From Too Many Chefs - www.toomanychefs.com

January 17, 2006
Fox River Bean Soup with Winter Squash and Greens

The name of this soup is after a river just west of Chicago. I named it after that river because the original recipe I modified from the February/March 2006 issue of Eating Well was called "Amazon Bean Soup with Winter Squash and Greens".

I live in Chicago and modified this recipe enough to have a claim to it. However, a "Chicago River" soup would have to be primarily green, and "Cal/Sag Channel" soup is not an appetizing thought. It probably would need some fish floating belly up with chunks of mobster. Ugh. So the Fox River it is.

I can't tell you how the original tastes, but I can encourage you to go buy the latest issue of Eating Well, an excellent publication. Their soup is based on a Brazillian squash soup. They suggested buttercup squash, we use butternut squash, an ENTIRELY different beast. They want pinto beans, we had garbanzos available. They add fewer spices and no wine, and I add both in good quantity.

I do intend to try the original recipe as published in Eating Well, but first, I'll polish off the pot of Fox River Bean Soup we enjoyed with chunks of beer bread this evening.

P.S. - this is the first photo we've put up taken with a new camera. What do you think?

Fox River Bean Soup with Winter Squash and Greens
based on Amazon Bean Soup with Winter Squash and Greens, Eating Well magazine, Feb/March 2006 p.48-49, I believe by Victoria Abbot Ricardi
1 tablespoon butter
4 cloves minced garlic
2 chopped carrots
1 diced medium onion
6 cups vegetable broth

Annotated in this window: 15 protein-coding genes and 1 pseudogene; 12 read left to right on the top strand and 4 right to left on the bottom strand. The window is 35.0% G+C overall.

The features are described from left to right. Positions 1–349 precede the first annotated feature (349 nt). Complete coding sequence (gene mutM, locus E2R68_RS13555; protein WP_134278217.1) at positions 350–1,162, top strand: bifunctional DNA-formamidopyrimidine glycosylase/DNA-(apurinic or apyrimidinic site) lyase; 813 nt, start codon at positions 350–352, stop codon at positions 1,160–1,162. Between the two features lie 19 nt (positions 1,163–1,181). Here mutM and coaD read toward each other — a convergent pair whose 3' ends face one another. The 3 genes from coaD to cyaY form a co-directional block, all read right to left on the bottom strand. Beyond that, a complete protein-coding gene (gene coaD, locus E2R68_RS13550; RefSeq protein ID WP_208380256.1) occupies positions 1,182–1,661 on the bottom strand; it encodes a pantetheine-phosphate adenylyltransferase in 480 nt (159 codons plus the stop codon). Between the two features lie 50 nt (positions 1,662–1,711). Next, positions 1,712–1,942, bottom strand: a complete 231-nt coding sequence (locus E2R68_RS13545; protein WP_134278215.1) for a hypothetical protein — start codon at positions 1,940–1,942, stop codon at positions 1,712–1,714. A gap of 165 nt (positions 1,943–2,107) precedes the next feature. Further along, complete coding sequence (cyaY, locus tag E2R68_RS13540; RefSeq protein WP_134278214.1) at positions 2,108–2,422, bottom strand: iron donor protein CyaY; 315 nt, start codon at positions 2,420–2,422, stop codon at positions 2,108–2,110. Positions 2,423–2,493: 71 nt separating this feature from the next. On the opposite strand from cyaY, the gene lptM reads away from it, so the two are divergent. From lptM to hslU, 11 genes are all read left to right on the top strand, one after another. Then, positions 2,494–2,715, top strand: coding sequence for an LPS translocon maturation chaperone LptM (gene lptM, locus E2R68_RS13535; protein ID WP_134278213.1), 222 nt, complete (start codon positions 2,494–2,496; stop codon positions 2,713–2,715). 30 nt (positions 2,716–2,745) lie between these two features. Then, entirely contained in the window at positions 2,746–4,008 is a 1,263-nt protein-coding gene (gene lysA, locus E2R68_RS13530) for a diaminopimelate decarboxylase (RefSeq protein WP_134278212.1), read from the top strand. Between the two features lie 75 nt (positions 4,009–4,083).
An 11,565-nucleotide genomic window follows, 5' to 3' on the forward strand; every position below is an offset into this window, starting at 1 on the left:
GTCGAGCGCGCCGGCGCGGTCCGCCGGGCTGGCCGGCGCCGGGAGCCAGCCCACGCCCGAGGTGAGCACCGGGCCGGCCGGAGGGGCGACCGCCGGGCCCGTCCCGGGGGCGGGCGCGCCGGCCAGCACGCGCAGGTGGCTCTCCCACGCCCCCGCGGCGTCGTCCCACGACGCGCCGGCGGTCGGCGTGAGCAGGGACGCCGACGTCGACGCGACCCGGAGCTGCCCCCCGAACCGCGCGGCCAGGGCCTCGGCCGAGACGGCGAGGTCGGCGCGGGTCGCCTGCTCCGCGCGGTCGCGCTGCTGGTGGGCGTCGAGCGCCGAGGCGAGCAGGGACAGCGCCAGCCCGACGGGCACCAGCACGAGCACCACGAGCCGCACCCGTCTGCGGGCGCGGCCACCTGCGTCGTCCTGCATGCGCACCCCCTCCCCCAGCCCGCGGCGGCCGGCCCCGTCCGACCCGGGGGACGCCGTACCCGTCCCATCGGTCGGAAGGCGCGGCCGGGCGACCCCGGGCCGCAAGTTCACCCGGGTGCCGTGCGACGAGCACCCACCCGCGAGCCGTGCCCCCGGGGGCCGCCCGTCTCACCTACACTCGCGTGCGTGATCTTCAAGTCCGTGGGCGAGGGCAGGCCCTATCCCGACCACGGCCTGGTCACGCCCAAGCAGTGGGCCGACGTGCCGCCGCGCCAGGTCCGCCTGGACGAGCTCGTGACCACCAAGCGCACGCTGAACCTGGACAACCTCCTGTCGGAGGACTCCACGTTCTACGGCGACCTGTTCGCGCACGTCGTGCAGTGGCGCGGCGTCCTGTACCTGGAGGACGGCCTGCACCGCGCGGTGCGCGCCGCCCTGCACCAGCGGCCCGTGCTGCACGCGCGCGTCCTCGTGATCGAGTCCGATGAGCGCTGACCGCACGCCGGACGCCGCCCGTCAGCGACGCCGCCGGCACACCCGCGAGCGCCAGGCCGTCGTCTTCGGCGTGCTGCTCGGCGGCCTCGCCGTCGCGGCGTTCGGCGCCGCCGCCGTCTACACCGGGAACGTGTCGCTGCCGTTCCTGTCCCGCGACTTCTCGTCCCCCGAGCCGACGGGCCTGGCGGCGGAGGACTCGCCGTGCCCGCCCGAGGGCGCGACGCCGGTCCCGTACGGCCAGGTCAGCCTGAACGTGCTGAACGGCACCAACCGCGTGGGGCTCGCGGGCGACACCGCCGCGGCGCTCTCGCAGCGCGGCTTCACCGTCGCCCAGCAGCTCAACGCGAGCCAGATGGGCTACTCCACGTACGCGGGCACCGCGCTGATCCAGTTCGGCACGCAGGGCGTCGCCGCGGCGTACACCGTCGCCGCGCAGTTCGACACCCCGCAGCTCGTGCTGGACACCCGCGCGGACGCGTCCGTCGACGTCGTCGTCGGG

3 pounds butternut squash, peeled and diced
1 chopped plum tomato
1/4 tsp crushed red pepper flakes
1/4 teaspoon salt
a couple of good grinds of fresh black pepper
2 15 ounce cans garbanzo beans, rinsed
10 oz. fresh spinach, washed, stemmed, and chopped large
1 lime or lemon, cut into wedges.
1/4 cup red wine
1/2 teaspoon mustard powder
1 teaspoon herbs de Provence
1 teaspoon cumin
1/2 teaspoon nutmeg

Melt butter in a Dutch oven. Sautee the garlic, carrots, and onion until tender and just taking on color. Add the wine and scrape any fond, or browned bits into the wine. Add the broth, and stir well.

Add the squash, tomato, and spices and bring to a boil then reduce to a simmer. Simmer until squash is falling apart.

Using a blender, food processor, or immersion blender, blend half the soup smooth. Return to pot and stir well to mix in with unblended soup.

Stir in the beans and spinach until the beans are warmed through and the spinach is wilted.

Serve with citrus wedge for each bowl and a hunk of good bread.

Posted by Barrett in Maryland at January 17, 2006 8:31 PM | TrackBack
Comments

I live in Chicago also and I thank you for this wonderful recipe. I plan to make it today.
I love your blog. Thanks

Posted by Martha on January 18, 2006 at 9:51 AM

I'm closer to the Fox River than the others anyway... but would you believe I just tossed some thawed diced squash that I didn't think I'd get to before next garbage day? Darn! But, I did pick up half a pound of Stilton last night, so Meg's English Onion Soup is forthcoming. And the roast pork too, perhaps.

Posted by Monica on January 18, 2006 at 10:24 AM

Just wanted to report back that I made the soup and it is delicious. I replaced the butter with olive oil.

I thank you, Martha

Posted by Martha on January 18, 2006 at 5:26 PM

Recipe looks really good. I also like your soup bowls; are they from Crate & Barrel?

Posted by Lu on January 20, 2006 at 5:44 AM

Lu, that one is from Sur La Table. It's an Emile Henry. I got those mainly for french onion soup.

Posted by barrett on January 20, 2006 at 2:55 PM